The Review Is In

Flights of silliness and power of imagination elevate Finding Neverland

Flights of silliness and imagination elevate Finding Neverland

The cast of the national tour of Finding Neverland
Finding Neverland runs May 2-7.  Photo by Jeremy Daniel

During the second act of Finding Neverland, the latest Broadway offering at San Antonio's Majestic Theatre, a boy named Peter introduces a backyard play he wrote for his mentor J.M. Barrie, telling him that it's not supposed to be taken seriously, "It’s really just a bit of silliness.”

Finding Neverland the musical, with book by James Graham and music and lyrics by Gary Barlow and Eliot Kennedy, also contains quite a bit of silliness, but its broad comic antics do harbor a serious but hopeful message about the power of imagination to help us survive loss.

The show is very loosely (think seven sizes too big loose) based on the true story of how J.M. Barrie was inspired to write Peter Pan, and so at the core of Finding Neverland lies the relationship between Barrie (Billy Harrigan Tighe) and a young family he meets in the park, a recently widowed mother, Sylvia Llewelyn Davies (Christine Dwyer), and her four young sons. Three of the boys are playing pirates while the dour Peter (Ben Krieger) refuses to let imagination and play distract him from the real world, a world filled with dying parents.

Imagination therapy
Playwright Barrie is in desperate need of a new theatrical hit, but really he needs to find the fun in writing again, while the boys could use a father figure, especially one who allows them to behave as kids instead of short grown-ups, as their societal matron grandmother (an intentionally over-the-top in haughtiness, Karen Murphy) would have them behave.

And so while Barrie teaches Peter to find hope in life again, Peter and his brothers help Barrie rediscover Neverland, the magical land he invented as a boy when he also faced tragedy.

Those relationships represent pretty much the serious bit of the plot. The play spends the rest of the two-and-a-half-hour run time on flights into the silly stratosphere, including meta commentary on theater production, overacting actors, snooty society dinners, and almost every other song themed around the power of imagination.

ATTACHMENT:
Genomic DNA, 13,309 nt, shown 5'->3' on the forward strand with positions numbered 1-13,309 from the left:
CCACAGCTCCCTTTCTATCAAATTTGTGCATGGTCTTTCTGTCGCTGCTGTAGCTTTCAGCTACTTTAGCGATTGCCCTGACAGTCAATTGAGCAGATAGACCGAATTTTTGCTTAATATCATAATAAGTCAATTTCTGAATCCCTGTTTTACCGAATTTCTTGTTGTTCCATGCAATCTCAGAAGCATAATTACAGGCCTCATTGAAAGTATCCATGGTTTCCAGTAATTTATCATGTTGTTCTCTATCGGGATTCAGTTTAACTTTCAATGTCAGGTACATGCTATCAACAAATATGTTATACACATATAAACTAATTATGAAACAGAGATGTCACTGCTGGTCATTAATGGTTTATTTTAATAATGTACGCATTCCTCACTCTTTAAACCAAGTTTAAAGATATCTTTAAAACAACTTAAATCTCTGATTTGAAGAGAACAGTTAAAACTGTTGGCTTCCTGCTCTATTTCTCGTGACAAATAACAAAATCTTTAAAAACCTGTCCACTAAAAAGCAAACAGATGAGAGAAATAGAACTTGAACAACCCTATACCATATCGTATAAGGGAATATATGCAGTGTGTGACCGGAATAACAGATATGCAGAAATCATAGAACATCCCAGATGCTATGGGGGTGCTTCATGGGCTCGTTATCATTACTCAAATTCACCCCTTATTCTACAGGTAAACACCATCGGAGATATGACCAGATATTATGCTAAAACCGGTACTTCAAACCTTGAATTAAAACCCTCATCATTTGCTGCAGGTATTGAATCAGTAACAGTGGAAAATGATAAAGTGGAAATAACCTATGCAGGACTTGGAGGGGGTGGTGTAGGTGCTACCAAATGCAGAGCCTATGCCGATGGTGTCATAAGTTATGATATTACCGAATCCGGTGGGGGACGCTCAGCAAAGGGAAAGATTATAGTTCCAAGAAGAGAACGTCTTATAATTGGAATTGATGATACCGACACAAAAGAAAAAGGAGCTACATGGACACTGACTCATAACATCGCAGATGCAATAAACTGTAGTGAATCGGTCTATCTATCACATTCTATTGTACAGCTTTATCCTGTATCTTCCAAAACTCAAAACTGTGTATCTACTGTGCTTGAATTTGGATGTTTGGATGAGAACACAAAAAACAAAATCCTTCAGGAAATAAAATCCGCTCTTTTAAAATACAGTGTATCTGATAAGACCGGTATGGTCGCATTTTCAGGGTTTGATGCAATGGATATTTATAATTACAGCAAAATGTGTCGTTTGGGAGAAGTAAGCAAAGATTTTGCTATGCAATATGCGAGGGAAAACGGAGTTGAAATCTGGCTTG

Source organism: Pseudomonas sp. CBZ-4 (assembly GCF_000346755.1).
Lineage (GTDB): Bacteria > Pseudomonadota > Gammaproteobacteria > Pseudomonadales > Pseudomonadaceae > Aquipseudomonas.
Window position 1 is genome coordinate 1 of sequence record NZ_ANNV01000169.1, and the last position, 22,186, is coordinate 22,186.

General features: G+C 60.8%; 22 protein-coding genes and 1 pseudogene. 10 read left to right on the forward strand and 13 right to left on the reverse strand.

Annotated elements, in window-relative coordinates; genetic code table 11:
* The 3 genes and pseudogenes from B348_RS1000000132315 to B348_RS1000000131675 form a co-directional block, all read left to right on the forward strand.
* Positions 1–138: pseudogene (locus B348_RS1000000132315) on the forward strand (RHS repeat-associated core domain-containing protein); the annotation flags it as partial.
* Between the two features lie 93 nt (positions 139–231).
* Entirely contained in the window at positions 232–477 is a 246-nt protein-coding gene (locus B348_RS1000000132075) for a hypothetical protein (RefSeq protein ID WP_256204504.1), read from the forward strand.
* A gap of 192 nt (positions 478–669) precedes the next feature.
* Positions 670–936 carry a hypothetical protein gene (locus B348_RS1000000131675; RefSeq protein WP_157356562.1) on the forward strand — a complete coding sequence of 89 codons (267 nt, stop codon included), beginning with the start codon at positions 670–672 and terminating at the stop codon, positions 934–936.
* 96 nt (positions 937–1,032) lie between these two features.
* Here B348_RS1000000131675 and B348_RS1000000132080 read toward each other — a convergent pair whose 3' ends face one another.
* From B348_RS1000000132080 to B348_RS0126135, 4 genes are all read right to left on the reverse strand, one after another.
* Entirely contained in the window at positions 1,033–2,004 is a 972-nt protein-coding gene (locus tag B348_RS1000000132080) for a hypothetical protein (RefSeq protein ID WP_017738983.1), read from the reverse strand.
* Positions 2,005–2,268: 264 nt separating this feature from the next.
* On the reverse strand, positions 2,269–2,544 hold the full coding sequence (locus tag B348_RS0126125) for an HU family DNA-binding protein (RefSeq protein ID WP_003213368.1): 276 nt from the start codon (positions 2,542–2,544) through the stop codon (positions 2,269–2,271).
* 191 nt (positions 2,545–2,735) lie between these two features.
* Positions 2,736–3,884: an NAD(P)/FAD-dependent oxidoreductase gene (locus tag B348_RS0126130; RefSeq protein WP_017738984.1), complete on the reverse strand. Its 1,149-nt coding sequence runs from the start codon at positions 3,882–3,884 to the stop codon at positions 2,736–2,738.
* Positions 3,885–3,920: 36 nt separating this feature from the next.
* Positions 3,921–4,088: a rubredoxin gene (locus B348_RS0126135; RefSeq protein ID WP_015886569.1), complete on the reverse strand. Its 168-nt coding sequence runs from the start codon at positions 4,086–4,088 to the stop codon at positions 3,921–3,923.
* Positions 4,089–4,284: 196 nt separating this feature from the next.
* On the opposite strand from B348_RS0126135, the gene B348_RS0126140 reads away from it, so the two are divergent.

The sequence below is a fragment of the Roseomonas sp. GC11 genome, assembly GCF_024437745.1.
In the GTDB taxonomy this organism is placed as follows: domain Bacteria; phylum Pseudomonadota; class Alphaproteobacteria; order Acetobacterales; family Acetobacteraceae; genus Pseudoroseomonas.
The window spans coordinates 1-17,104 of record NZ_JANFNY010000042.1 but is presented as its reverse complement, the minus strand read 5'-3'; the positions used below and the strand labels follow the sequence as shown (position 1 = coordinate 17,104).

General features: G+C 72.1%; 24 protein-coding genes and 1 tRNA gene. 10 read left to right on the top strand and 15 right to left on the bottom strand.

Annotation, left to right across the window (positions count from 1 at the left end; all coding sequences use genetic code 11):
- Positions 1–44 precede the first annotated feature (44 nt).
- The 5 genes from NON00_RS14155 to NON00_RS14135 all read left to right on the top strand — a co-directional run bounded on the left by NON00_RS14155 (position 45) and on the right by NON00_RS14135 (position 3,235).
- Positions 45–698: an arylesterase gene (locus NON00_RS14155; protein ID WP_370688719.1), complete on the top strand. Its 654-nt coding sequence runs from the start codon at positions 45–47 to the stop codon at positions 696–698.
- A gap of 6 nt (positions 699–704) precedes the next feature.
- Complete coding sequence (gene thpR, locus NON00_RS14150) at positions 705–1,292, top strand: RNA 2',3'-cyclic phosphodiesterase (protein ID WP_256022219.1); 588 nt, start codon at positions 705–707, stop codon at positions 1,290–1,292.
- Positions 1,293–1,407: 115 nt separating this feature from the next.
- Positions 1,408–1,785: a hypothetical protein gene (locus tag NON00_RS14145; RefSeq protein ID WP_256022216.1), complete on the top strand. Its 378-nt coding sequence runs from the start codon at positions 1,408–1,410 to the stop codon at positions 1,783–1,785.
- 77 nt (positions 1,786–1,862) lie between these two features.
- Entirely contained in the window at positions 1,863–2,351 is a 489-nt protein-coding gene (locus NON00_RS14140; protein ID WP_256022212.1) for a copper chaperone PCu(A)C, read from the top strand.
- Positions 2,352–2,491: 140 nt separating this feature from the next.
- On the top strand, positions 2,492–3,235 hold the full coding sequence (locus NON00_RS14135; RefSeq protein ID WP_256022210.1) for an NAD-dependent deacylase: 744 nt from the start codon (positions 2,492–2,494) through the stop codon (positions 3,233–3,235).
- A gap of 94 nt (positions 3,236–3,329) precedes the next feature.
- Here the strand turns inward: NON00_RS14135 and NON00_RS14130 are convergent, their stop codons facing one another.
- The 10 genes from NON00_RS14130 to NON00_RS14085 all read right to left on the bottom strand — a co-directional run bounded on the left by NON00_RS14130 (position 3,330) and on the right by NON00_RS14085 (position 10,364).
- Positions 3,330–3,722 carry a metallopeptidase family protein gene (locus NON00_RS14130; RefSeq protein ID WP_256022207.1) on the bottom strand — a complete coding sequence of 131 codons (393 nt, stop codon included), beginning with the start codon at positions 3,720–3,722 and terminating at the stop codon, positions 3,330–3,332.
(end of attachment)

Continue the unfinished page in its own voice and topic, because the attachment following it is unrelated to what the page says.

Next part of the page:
When Captain Hook (a delightful Matthew Quinn) and his gang of singing pirates finally show up representing Barrie’s inner dark side, these vaguely homoerotic psychological shadows mostly just tell him to man up and demand more artistic freedom from his producer, Charles Frohman (Matthew Quinn again and still fun).

The show even features one moment near the end when Mr. Henshaw (Dwelvan David), a much-put-upon Shakespearean actor, must don a giant dog suit. David, as Henshaw, has managed to steal almost every previous scene he’s been in but costumed as the dog in Peter Pan gets that scene napped literally right from under him by Neverland’s dog character Porthos (played by a very real and adorable canine named Sammy), David’s only real rival in theatrical scene thievery.

The show almost collapses onto itself in a meta singularity of silliness at that point, but like many other moments in Finding Neverland manages to cut the frivolity with moments of poignancy, usually involving death. 

Another Peter
Full disclosure: I’ve never been a fan of the Peter Pan story with its weird Freudian mommy and daddy issues embedded within the play, along with its idealizing of preadolescent selfishness. I’ve also hated the story’s hidden message for little girls, that if you’re going on an adventure to a magical land be prepared to spend the majority of your time cooking, sewing, and mothering needy little boys or murderous pirates (same difference).

Yet, I found myself surprisingly won over by director Diane Paulus’s rendering of Neverland.

Barrie could have easily become the annoying man-child Peter can be in certain productions, but Tighe endows the Barrie character, and his constant insistence that imagination can lessen any tragedy, with a great amount of mitigating charm. Sylvia is a mother just too perfect and ideal, yet Dwyer manages to humanize her and therefore gives her tragedy some much needed emotional heft.

The production is also just pretty to watch thanks to the creative crew, especially the scenic, costume, and projection designers Scott Pask, Suttirat Anne Larfarb, and Jon Driscoll, respectively.

I wouldn’t recommend heading off to Neverland looking for secret treasure troves of rich and dark psychological drama that many fairytales, including Peter Pan, hold, but for a night of very light and fanciful theatrical flights, go ahead and clap your hands together for silly fairies and shaggy dogs. You can still find them in Neverland


Finding Neverland runs in San Antonio May 2-7 at Majestic Theatre.